Thursday, April 05, 2012
Author: Frederick Kempe
Genre: Nonfiction, history
Publisher: Putnam, 2011
Read for: Indie Lit Awards, Chunkster challenge
I've heard of the Cold War and the Berlin Wall, of course. However, I knew next to nothing about them -- essentially, that the Cold War was with Russia and we were competing to have bigger weapons, and that the Berlin Wall was a wall and it was hard for East Germans to escape (this courtesy of the awesome movie Night Crossing. For serious, watch it). Berlin 1961 delineates the dangerous, intense events leading to the construction of this wall and the face-off between Russian and United States forces at Checkpoint Charlie on the wall at the end of 1961.
Honestly, I was not expecting to like this book. While I find history to be interesting, too many details are a turn-off to me. Also, I tend to like events and personal stories, not complex political intrigues. Politics make me nauseated, in a word.
However, I thought Berlin 1961 was fantastic.
I'm not sure what it was, exactly, that drew me in. And of course, it wasn't an easy book for me to read -- it took me almost a month to get through it. In all honesty, it might be the fact that I am obsessed with the movie Night Crossing and was excited to learn more about why that division existed. But I absolutely loved it.
Kempe's writing is excellent, and I think that was key to my enjoyment of the novel. As I mentioned before, I struggle with excessive detail and politics, and Berlin 1961 abounded with both. Kempe's ability to turn a phrase made the 500+ pages fluid and interesting, leading me from one idea, one conversation, one diplomatic encounter to the next.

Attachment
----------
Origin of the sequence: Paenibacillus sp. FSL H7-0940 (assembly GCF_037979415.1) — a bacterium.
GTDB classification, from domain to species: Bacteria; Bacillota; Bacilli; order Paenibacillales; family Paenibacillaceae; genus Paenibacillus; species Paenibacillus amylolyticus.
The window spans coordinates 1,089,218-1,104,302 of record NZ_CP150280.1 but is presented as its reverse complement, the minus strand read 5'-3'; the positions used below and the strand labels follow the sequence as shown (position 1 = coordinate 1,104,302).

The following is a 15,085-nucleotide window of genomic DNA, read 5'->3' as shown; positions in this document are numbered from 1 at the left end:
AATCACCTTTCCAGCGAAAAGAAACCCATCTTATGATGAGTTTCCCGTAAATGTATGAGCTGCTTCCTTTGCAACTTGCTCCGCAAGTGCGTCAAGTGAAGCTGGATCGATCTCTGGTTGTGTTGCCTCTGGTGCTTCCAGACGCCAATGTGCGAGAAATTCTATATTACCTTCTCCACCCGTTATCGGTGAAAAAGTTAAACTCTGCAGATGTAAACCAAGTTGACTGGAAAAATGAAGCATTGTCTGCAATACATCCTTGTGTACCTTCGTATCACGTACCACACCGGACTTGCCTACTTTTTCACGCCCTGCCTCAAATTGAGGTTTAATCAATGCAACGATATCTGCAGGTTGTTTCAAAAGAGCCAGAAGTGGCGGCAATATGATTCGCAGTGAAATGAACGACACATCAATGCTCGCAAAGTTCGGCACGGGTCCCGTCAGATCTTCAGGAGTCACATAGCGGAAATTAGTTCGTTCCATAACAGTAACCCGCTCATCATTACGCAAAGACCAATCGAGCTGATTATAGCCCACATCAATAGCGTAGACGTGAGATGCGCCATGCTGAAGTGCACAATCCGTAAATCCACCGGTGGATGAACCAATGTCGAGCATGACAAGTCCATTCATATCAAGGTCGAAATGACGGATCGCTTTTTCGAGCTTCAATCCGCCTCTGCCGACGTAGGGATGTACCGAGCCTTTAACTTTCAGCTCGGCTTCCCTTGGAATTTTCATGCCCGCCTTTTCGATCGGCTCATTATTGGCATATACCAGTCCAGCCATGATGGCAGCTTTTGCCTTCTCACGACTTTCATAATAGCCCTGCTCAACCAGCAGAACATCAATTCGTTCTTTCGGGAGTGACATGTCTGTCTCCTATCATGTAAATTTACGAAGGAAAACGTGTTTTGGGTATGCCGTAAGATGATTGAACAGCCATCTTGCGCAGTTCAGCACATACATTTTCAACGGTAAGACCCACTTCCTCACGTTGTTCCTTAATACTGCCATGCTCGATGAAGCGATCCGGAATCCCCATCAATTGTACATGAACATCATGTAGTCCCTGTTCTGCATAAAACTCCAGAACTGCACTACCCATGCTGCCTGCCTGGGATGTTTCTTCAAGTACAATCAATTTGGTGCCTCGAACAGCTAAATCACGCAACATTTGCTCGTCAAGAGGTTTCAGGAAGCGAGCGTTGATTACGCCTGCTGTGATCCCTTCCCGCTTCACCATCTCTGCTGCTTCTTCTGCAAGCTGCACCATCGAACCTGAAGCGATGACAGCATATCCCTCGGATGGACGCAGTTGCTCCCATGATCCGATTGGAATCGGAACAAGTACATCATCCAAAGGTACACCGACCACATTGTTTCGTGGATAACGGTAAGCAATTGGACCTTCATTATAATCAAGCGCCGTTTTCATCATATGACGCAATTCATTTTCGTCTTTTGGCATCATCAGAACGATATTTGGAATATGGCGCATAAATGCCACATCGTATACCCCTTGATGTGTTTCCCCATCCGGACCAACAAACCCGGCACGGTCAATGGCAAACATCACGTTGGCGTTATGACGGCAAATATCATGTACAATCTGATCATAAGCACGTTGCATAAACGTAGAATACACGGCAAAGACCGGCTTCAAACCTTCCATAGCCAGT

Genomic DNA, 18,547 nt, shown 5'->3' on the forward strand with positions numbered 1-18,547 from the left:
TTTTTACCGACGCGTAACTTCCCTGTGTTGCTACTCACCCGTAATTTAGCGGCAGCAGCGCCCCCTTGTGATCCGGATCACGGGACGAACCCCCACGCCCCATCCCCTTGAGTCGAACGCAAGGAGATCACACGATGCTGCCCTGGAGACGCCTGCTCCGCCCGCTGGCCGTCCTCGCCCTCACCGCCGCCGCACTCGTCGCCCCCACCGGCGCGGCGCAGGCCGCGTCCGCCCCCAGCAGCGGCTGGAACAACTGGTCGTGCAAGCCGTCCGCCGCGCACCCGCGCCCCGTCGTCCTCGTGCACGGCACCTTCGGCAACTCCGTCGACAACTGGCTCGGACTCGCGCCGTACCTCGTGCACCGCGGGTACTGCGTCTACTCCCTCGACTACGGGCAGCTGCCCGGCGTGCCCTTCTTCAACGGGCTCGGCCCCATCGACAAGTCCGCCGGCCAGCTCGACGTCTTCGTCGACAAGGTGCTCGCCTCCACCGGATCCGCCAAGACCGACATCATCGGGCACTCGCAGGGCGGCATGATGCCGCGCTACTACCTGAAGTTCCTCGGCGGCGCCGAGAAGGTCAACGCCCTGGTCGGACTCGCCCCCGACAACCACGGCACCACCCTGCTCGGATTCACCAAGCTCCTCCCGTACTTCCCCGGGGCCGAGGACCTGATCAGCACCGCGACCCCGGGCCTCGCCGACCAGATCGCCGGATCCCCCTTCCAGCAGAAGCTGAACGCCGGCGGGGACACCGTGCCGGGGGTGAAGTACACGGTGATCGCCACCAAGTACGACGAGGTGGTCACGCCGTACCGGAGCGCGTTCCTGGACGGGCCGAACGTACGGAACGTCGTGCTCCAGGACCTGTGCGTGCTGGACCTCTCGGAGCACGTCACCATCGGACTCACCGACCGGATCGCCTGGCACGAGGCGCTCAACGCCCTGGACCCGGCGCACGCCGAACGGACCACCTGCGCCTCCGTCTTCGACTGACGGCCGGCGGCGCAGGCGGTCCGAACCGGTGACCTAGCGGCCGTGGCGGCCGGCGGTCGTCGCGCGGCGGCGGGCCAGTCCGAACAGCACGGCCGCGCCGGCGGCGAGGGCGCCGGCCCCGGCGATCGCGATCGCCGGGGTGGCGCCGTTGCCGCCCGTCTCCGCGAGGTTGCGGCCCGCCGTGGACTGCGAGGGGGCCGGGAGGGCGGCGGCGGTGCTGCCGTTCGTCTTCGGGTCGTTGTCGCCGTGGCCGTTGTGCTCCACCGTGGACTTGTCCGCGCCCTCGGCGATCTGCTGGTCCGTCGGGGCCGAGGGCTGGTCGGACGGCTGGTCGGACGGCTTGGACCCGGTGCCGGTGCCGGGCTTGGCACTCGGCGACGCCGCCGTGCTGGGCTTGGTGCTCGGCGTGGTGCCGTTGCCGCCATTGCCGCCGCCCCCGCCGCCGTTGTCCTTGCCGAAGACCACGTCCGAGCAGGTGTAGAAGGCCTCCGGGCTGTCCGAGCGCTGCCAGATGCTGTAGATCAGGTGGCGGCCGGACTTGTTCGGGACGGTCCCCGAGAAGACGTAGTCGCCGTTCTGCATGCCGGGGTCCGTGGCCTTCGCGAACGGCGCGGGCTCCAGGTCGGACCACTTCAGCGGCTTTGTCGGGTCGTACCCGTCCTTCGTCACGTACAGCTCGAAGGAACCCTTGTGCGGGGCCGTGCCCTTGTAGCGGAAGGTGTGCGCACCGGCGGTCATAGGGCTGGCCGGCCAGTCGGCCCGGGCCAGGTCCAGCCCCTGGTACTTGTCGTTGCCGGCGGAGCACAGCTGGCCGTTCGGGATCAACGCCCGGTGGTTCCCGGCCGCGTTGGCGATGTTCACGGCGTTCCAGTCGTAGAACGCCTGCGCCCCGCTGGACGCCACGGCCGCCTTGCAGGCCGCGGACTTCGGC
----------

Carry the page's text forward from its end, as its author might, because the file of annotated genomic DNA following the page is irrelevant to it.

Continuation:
I also appreciated Kempe's attention to the personalities of the event. I felt that I become well-acquainted with Khruschev, a man I had not even heard of. His idiosyncrasies, his calculated outbursts at meetings, and his personal agenda came together to paint a picture of who this man was in history. I also felt better acquainted with Kennedy, and in particular his vulnerabilities at the beginning of his presidency. Lesser characters were also well realized, making me feel not like a was reading a dry story of political giants but instead an intimate rendering of a complex event and the way it was shaped by individual personalities.
The topic also became interesting to me -- I knew so little about that time period and the Cold War that it was interesting to learn about why events progressed as they did. My one complaint is that Kempe assumes that we have some knowledge already. I had no idea why Berlin was divided, or for that matter why Germany was divided (and I still am not completely sure -- Berlin was so far from the rest of West Germany. How did that work, exactly? Or am I understanding incorrectly?). While I picked information up as I read, the background was never completely clear to me. A brief summary of events leading up to 1961 would have been indispensable to me.
Overall, this book was a pleasantly fascinating surprise. I had the opportunity to learn about an event in history that I previously was almost completely ignorant of, and enjoyed Kempe's excellent writing.
Warnings: Language, maybe some descriptions of Kennedy's affairs, but nothing explicit